Mastocytosis is a group of heterogeneous disorders resulting from the clonal proliferation of abnormal mast cells and their accumulation in the skin and/or in various extracutaneous organs. Systemic mastocytosis is the most common form of mastocytosis diagnosed in adults, characterized by mast cell infiltration of one or more extracutaneous organs (with or without skin involvement). The identification of KIT D816V mutation and the emergence of novel targeted therapies have significantly improved the diagnosis and treatment of systemic mastocytosis. However, certain aspects of clinical care, particularly the diagnosis, assessment, and management of mediator-related symptoms continue to present challenges. This manuscript discusses the recommendations outlined in the NCCN Guidelines for the diagnosis and management of patients with systemic mastocytosis.
Jason Gotlib, Aaron T. Gerds, Prithviraj Bose, Mariana C. Castells, Michael W. Deininger, Ivana Gojo, Krishna Gundabolu, Gabriela Hobbs, Catriona Jamieson, Brandon McMahon, Sanjay R. Mohan, Vivian Oehler, Stephen Oh, Eric Padron, Philip Pancari, Nikolaos Papadantonakis, Animesh Pardanani, Nikolai Podoltsev, Raajit Rampal, Erik Ranheim, Lindsay Rein, David S. Snyder, Brady L. Stein, Moshe Talpaz, Swapna Thota, Martha Wadleigh, Katherine Walsh, Mary Anne Bergman, and Hema Sundar
Aaron T. Gerds, Jason Gotlib, Prithviraj Bose, Michael W. Deininger, Andrew Dunbar, Amro Elshoury, Tracy I. George, Ivana Gojo, Krishna Gundabolu, Elizabeth Hexner, Gabriela Hobbs, Tania Jain, Catriona Jamieson, Andrew T. Kuykendall, Brandon McMahon, Sanjay R. Mohan, Vivian Oehler, Stephen Oh, Animesh Pardanani, Nikolai Podoltsev, Erik Ranheim, Lindsay Rein, Rachel Salit, David S. Snyder, Brady L. Stein, Moshe Talpaz, Swapna Thota, Pankit Vachhani, Martha Wadleigh, Katherine Walsh, Dawn C. Ward, Mary Anne Bergman, and Hema Sundar
Eosinophilic disorders and related syndromes represent a heterogeneous group of neoplastic and nonneoplastic conditions, characterized by more eosinophils in the peripheral blood, and may involve eosinophil-induced organ damage. In the WHO classification of myeloid and lymphoid neoplasms, eosinophilic disorders characterized by dysregulated tyrosine kinase (TK) fusion genes are recognized as a new category termed, myeloid/lymphoid neoplasms with eosinophilia and rearrangement of PDGFRA, PDGFRB or FGFR1 or with PCM1-JAK2. In addition to these aforementioned TK fusion genes, rearrangements involving FLT3 and ABL1 genes have also been described. These new NCCN Guidelines include recommendations for the diagnosis, staging, and treatment of any one of the myeloid/lymphoid neoplasms with eosinophilia (MLN-Eo) and a TK fusion gene included in the 2017 WHO Classification, as well as MLN-Eo and a FLT3 or ABL1 rearrangement.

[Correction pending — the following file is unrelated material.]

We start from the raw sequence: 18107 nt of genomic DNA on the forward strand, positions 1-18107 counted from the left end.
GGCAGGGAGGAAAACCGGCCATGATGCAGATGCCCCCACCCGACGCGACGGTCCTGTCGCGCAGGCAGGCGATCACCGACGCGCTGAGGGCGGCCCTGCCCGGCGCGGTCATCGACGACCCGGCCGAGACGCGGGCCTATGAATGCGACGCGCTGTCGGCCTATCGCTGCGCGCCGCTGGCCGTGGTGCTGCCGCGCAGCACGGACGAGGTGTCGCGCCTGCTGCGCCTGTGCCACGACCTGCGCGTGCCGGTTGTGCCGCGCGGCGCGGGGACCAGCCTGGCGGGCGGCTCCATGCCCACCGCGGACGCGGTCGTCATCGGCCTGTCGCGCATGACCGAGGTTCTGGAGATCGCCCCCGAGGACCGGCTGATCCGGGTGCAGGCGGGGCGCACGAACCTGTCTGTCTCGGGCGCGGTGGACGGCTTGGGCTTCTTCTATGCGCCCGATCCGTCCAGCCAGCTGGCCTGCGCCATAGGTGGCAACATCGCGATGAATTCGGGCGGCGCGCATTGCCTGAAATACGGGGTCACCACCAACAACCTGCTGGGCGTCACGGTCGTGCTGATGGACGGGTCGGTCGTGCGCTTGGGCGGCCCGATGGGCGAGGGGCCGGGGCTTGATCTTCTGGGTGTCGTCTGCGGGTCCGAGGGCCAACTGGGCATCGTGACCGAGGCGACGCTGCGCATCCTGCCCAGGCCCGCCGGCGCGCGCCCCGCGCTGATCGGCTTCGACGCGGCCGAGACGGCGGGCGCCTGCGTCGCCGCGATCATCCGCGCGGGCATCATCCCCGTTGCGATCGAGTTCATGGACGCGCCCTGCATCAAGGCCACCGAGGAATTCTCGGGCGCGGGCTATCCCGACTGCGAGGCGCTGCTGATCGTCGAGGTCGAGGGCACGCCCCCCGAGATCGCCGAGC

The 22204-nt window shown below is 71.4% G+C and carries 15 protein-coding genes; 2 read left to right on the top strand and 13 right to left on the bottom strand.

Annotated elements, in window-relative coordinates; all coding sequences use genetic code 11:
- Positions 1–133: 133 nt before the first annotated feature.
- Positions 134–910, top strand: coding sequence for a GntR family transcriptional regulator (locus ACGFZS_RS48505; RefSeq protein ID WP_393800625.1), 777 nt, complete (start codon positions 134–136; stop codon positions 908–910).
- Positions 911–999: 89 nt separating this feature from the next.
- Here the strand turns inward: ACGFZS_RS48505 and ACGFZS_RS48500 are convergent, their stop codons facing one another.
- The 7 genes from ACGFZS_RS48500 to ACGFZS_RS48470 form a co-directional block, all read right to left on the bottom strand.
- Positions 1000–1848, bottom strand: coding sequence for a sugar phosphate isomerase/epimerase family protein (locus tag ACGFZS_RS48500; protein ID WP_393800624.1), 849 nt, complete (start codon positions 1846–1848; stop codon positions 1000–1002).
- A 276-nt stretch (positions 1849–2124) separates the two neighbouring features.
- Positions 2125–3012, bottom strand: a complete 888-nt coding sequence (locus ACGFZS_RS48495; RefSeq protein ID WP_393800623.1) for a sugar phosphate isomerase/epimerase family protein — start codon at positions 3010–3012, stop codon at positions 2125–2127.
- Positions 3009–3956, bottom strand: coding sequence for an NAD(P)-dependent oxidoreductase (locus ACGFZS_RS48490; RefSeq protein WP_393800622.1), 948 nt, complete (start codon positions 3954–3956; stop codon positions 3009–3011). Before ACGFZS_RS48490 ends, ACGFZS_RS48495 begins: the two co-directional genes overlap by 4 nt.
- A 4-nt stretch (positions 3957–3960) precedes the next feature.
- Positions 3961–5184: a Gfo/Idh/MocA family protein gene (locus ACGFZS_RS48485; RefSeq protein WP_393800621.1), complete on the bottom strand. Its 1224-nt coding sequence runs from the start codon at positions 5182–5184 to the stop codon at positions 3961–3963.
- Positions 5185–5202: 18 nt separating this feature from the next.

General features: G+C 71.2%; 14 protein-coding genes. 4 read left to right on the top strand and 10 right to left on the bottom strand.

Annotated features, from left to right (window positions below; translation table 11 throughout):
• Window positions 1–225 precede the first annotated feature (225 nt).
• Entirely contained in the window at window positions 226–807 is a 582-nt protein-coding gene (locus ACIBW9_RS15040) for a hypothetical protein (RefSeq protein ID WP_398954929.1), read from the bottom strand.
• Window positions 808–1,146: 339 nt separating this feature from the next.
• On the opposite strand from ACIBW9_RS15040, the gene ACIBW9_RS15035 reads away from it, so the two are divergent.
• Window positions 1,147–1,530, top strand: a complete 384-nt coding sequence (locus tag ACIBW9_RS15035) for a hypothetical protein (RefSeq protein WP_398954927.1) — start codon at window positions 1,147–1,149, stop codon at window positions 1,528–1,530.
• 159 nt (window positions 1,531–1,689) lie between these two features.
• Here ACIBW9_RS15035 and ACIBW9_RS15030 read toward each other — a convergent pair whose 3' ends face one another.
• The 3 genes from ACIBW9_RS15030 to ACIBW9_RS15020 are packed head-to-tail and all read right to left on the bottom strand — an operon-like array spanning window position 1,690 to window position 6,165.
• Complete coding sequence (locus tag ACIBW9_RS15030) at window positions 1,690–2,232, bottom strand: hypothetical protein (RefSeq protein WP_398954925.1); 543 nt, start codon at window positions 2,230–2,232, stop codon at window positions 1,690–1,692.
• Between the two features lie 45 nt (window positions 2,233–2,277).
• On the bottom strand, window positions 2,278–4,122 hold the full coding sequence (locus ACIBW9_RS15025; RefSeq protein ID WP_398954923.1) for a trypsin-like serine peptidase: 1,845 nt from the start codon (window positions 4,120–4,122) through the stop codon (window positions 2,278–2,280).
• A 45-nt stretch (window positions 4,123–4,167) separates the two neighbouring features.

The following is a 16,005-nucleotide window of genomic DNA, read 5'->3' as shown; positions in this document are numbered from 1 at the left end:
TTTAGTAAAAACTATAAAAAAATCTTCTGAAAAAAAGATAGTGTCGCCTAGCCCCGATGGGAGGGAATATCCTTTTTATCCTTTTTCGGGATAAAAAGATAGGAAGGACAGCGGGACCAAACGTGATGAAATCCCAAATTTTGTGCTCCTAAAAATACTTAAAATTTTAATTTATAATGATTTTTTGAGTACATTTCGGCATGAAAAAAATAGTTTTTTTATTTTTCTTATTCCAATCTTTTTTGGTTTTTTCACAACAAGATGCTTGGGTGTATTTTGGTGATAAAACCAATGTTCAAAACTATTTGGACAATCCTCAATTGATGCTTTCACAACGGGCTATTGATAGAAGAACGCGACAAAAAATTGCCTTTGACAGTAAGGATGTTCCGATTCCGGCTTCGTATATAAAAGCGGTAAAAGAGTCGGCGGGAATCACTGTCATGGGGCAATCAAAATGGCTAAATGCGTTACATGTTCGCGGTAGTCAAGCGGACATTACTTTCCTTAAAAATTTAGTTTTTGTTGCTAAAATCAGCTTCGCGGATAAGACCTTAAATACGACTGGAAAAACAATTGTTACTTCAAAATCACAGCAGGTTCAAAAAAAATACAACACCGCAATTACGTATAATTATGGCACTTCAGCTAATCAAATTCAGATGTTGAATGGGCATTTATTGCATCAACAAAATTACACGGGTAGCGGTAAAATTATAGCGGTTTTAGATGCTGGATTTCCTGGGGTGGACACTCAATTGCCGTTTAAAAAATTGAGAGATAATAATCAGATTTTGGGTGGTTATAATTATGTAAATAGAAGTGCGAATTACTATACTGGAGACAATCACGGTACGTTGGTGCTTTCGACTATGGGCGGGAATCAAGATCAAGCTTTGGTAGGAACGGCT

Aaron T. Gerds, Jason Gotlib, Haris Ali, Prithviraj Bose, Andrew Dunbar, Amro Elshoury, Tracy I. George, Krishna Gundabolu, Elizabeth Hexner, Gabriela S. Hobbs, Tania Jain, Catriona Jamieson, Paul R. Kaesberg, Andrew T. Kuykendall, Yazan Madanat, Brandon McMahon, Sanjay R. Mohan, Kalyan V. Nadiminti, Stephen Oh, Animesh Pardanani, Nikolai Podoltsev, Lindsay Rein, Rachel Salit, Brady L. Stein, Moshe Talpaz, Pankit Vachhani, Martha Wadleigh, Sarah Wall, Dawn C. Ward, Mary Anne Bergman, and Cindy Hochstetler
The classic Philadelphia chromosome–negative myeloproliferative neoplasms (MPN) consist of myelofibrosis, polycythemia vera, and essential thrombocythemia and are a heterogeneous group of clonal blood disorders characterized by an overproduction of blood cells. The NCCN Clinical Practice Guidelines in Oncology (NCCN Guidelines) for MPN were developed as a result of meetings convened by a multidisciplinary panel with expertise in MPN, with the goal of providing recommendations for the management of MPN in adults. The Guidelines include recommendations for the diagnostic workup, risk stratification, treatment, and supportive care strategies for the management of myelofibrosis, polycythemia vera, and essential thrombocythemia. Assessment of symptoms at baseline and monitoring of symptom status during the course of treatment is recommended for all patients. This article focuses on the recommendations as outlined in the NCCN Guidelines for the diagnosis of MPN and the risk stratification, management, and supportive care relevant to MF.